Home

It’s funny I saw that other place as Home

& not my place; but now things have unravelled

I see my own place anew; love its peace, its warmth,

its acceptance of who I am,

the quirky writer with special needs,

that I can move freely within its borders,

its little backyard big as the other’s big yard.

Home is the dog that wags its tail when it sees you.

Writing School

I was in writing school again.

The teacher, Mr. Wiles, was tall and totemic.

He was disparaging a writer that was currently in the ascendant.

‘His prose is loose and lumpen’, he said. ‘It clumps along the hallway of sentences like Lurch in The Adams Family’

*pic courtesy of Wikipedia

Why Do You Do it?

Why do you do it? she asked.

Why do you copy other people’s poems and passages into your notebooks?

Why don’t you write your own stuff?

But I do, I answered. You know I do.

Then why this?

How do you explain the notion of a commonplace book to a non-writer?

For inspiration, I say, For enjoyment, the way people flicker through old photo albums

or their smart phone galleries.

But it wasn’t quite like that.

It was modeling too,

getting the feel for writing at the top of its game, to remind you how it’s done,

for quotes like this: ‘I don’t believe in writer’s block … plumbers don’t get plumber’s block,

doctors don’t get doctor’s block.

Why should writers be any different and then expect sympathy for it?’

[ Philip Pullman]

But she didn’t get it.

You’ve got heaps of these notebooks in your cupboard, she said. What is wrong with you?

Have you no faith in yourself?

There was no point in arguing.

But when she came upon me ‘copying’ I would flinch as if caught in some shameful act.

One Special Place

I thought about what Fiona had said,

the female lead in ‘The Bear Came Over the Mountain’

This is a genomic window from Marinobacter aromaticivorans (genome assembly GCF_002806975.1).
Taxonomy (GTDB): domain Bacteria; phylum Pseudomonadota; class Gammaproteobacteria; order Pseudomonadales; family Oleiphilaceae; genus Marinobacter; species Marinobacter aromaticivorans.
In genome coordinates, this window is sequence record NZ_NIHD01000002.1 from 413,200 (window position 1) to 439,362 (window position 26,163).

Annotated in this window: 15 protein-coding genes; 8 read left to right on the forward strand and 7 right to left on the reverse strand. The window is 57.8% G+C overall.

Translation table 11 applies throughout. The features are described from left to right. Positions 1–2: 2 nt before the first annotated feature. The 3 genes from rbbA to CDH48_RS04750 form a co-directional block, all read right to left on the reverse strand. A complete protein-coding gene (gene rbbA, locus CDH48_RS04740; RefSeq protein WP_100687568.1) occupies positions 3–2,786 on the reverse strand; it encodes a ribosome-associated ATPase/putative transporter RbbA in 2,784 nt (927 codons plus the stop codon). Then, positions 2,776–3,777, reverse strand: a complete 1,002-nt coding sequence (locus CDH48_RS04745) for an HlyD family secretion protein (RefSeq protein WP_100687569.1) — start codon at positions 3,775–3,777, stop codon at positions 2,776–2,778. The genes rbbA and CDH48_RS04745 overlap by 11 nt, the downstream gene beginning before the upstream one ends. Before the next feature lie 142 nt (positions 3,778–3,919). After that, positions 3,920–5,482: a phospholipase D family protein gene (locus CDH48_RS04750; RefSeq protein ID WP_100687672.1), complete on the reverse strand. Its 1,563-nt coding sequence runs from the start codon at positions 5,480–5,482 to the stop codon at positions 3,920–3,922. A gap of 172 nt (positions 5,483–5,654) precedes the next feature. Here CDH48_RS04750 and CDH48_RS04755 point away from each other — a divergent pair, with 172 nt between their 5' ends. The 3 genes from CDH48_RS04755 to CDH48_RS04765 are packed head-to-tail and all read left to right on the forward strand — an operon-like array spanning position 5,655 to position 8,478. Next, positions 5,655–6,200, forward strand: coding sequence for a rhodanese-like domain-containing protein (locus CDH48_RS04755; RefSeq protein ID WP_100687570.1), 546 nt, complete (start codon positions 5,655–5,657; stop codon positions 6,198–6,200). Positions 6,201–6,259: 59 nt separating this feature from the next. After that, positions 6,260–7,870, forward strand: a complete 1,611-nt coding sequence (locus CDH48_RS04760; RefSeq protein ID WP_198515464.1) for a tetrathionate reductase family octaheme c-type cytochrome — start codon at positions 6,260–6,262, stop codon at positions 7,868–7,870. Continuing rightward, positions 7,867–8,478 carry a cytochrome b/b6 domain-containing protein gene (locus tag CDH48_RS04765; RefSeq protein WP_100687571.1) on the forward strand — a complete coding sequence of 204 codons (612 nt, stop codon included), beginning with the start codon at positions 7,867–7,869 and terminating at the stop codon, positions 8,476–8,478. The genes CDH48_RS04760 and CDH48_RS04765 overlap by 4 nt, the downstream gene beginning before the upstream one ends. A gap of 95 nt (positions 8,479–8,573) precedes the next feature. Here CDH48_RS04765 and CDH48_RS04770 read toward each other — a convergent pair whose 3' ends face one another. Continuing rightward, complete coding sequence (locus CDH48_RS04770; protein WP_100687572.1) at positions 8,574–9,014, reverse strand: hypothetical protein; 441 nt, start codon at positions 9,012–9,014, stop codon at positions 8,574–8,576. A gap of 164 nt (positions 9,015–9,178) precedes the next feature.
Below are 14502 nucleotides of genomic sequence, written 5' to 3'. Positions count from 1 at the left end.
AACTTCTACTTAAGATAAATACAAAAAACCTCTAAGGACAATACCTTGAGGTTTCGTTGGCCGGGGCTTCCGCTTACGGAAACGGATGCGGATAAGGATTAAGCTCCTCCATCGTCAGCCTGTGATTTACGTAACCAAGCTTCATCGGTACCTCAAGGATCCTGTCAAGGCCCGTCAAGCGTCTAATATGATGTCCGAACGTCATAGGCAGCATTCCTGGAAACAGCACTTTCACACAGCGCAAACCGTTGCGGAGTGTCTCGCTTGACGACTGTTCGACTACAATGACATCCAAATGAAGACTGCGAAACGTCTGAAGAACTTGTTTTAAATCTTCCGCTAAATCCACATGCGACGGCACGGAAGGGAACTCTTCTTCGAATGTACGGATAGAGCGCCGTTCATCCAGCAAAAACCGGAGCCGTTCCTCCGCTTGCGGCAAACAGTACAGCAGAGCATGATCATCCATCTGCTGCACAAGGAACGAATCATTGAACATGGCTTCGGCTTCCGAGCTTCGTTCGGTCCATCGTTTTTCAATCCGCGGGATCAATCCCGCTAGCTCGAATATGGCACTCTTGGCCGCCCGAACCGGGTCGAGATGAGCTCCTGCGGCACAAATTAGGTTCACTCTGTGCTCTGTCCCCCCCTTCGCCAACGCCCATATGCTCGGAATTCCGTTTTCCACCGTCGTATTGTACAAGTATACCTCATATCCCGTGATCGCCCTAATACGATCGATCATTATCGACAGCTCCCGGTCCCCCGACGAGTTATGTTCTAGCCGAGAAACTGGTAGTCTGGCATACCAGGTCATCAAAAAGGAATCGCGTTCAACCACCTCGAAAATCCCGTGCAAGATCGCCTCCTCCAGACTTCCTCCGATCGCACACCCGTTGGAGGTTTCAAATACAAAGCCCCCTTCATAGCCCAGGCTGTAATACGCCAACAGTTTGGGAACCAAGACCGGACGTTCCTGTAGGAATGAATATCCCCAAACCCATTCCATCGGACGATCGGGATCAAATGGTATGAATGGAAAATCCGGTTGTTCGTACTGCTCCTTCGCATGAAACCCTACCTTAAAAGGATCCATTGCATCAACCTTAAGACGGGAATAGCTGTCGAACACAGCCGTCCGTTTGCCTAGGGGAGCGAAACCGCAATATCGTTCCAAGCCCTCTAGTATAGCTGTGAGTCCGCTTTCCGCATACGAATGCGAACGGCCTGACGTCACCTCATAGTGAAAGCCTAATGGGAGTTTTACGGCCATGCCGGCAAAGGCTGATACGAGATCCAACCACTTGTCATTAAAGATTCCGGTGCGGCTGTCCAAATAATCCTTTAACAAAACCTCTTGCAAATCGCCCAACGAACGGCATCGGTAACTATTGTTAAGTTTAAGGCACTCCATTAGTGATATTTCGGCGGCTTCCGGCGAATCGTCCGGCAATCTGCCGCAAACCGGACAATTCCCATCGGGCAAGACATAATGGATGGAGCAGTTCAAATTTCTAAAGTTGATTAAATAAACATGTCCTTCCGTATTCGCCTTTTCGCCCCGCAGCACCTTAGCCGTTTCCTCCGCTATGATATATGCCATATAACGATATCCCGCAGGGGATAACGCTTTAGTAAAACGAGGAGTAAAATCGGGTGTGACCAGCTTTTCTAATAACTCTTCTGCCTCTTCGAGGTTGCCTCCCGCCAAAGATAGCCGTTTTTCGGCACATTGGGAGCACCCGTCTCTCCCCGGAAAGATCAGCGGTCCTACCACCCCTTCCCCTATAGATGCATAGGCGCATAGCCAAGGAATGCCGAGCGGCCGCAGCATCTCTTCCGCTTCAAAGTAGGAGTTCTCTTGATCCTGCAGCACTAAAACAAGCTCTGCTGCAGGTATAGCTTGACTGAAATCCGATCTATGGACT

about her developing interest in Iceland,

how she looked at travel guides,

read accounts of famous writers who had visited,

Auden, William Morris,

but didn’t really plan to travel there herself.

There ought to be one place,

she said,

one special place,

‘you thought about and knew about

and maybe longed for

but never did get to see’

*have you a place like this?

Rusty

When I was a kid in High School we learnt things ‘off by heart’:

poems by Keats and Coleridge, extracts from ‘The Ancient Mariner’,

soliloquies from ‘Hamlet’ and ‘Macbeth’, whole passages from Dickens;

chronologies of The Persian Wars, War of the Roses,

biographies of the Tudors; not neglecting the sciences, we memorized

physics and maths formulas,chemical equations, and slabs from The New Testament —

we were walking Wikipedias; now I’m a big kid, into my senior years,

I’ve grown rusty, which is why I’m in the backyard walking up and down —-

the bees must think I’m mad —- learning by heart my NEW mobile number

which everyone but me knows





  • what things did you learn ‘off by heart’?
  • do you still remember them ?

How Many of These Have You Read?

I was chatting with Worms the other day about Proust,

about his masterpiece, ‘Remembrance of Things Past’

and how neither of us had read it; Worms even found

the name ‘Proust’ intimidating; and I thought how many

of the world’s best known works I have never read,

like Longfellow’s ‘Hiawatha’, Melville’s ‘Moby Dick’,

even Shakespeare’s ‘Titus Andronicus’ and even though